In 2012, something unexpected happened: a Japanese-developed collectible card game became a sensation in the West. Rage of Bahamut, developed in Tokyo by Cygames and published by Japanese mobile giant DeNA's U.S. subsidiary Ngmoco, became one of the year's top-grossing games on both Android and iOS.
Bahamut is an unqualified hit -- so much so that it established the genre, which already reigned on Asian phones, as a full-blown phenomenon in the West. Just as importantly, it went a long way toward proving the widely held supposition that niche-targeted mobile games can monetize reliably off of a smaller, more engaged audience.
When it comes to the game's success, says Akihiro Iino, company director of Rage of Bahamut developer Cygames, "We weren't surprised, because there was already a market overseas for card games. However, we also did not foresee the whirlwind of popularity that followed."
In fact, nobody anticipated that "whirlwind of popularity." It's clear, however, that since Rage of Bahamut hit the App Store and Google Play a year ago, the genre has become a durable facet of the mobile ecosystem. As of this week, Rage of Bahamut is still the number three grossing app on Google Play, alongside other card games like Marvel: War of Heroes (number two, also by Cygames) and Dark Summoner.
A year is a long time, but things can -- and will -- change. Is the genre itself a fad, or is it here to stay? What does it take to make a successful collectible card game? To find out more, Gamasutra spoke to the companies who know: the Rage of Bahamut partners, Cygames, DeNA, and Ngmoco, as well as DeNA's chief rival, Gree, and Japan's biggest success in the genre, Konami.
What's the appeal? "This game [genre] is considered to have high potential from user retention and monetization aspects," says Kimihiro Horiuchi, senior director of Konami's Dragon Collection Studio San Francisco, who's tasked with making Japan's biggest card game hit, Dragon Collection, a U.S. success. His words sum up the simple truth of the genre's explosion, post-Bahamut. But is there more to the story than that?
Unpacking the Popularity of Card Games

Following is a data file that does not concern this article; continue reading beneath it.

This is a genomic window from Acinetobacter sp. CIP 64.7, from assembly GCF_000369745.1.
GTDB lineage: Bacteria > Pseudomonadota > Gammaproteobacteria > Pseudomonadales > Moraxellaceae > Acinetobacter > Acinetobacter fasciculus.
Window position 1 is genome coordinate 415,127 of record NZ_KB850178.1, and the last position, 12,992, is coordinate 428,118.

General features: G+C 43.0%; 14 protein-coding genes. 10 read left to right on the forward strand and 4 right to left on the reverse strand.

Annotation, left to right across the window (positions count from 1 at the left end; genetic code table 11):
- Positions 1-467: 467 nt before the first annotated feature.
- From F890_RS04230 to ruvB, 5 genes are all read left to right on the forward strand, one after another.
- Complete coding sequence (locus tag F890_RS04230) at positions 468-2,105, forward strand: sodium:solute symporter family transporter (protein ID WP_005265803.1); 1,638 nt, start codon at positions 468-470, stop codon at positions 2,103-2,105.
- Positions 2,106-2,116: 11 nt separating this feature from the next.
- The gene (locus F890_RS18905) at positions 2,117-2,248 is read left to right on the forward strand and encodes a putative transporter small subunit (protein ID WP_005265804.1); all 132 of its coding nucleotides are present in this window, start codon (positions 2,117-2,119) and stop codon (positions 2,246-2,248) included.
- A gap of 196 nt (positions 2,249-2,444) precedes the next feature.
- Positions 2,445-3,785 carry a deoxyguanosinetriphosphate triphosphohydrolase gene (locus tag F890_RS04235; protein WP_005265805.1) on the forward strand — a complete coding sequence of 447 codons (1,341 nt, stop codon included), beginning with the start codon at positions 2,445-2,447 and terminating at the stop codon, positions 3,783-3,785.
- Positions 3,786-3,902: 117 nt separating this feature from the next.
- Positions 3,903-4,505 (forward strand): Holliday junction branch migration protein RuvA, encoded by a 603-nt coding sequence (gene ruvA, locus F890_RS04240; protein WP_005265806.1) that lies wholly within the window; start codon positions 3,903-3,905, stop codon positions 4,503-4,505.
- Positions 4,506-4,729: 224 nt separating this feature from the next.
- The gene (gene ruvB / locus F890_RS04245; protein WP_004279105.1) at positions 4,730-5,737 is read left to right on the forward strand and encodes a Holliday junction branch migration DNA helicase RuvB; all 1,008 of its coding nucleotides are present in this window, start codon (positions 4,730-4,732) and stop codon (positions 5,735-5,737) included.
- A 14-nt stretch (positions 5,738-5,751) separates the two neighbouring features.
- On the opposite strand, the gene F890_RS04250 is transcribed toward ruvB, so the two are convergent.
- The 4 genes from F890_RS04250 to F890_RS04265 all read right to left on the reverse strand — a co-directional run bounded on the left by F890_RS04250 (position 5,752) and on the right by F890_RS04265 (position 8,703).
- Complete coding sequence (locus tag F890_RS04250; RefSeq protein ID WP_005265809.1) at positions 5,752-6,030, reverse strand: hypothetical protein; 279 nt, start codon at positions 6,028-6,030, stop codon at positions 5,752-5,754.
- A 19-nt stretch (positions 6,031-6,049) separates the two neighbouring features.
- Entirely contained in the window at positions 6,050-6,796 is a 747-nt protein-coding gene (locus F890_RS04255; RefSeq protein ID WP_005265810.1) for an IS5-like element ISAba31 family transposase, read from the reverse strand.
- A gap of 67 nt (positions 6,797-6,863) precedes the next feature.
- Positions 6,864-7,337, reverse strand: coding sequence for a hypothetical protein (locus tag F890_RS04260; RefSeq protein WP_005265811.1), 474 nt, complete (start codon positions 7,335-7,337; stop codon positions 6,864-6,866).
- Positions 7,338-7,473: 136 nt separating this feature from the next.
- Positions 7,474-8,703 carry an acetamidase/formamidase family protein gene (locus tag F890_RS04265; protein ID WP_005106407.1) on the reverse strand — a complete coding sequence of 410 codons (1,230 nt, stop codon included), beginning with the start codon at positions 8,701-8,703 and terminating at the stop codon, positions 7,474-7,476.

How did a game like Rage of Bahamut -- one even some of the staff at Ngmoco even initially refused to try, according to its former CEO -- become a smash?
"I can't say that we knew that it was going to become one of the most successful mobile games in history," admits Doug Scott, vice president of Marketing & Revenue at Ngmoco.
But on reflection, says Scott, the success makes sense: "Collectible card games are an incredibly elegant framework for great mobile social gaming experiences. As a vehicle for game design, they tap into many of the core compulsions that have driven great games throughout history: strategic resource collection and application, and competing with your friends in a battle of wits and skill."
DeNA's rival is Tokyo-based Gree, and its U.S. SVP of social games, Eiji Araki, does a fantastic job of explaining what appeal the genre holds for players:
"This genre of game plays directly into the player's desire to gather the ultimate set of cards," Araki says. "Among CCG fans, there's a strong sense of accomplishment when a new or rare card is collected, making for addictive gameplay that keeps players coming back day after day."
"Another reason for its popularity," Araki continues, "is the social engagement elements baked into the gameplay mechanics, such as cooperating with other players to trade cards or battling other players in PVP modes to win cards to further their collection... Similar to physical card collection games that have been globally popular for years -- like Magic: The Gathering, Pokémon, Yu-Gi-Oh -- mobile CCGs go beyond being 'just another mobile game' to players."
In fact, Cygames pays particular attention to the appeal of the cards, says Iino. "Making sure that our artwork is peerless in quality, we also pay attention to the smallest details that might not be obvious. We believe that this is one of the fundamental aspects of game design."
The games are popular because of their compulsive, collector-driven gameplay, of course, but Horiuchi also argues that it's their service-based nature that is the key to their success.
"We have continued our service improvement while observing user behaviors constantly. It's been two years since Dragon Collection started, and we think this constant improvement is another reason to gain support from many users for a long term." Marketing alone won't build success in the genre, he says; continued development will.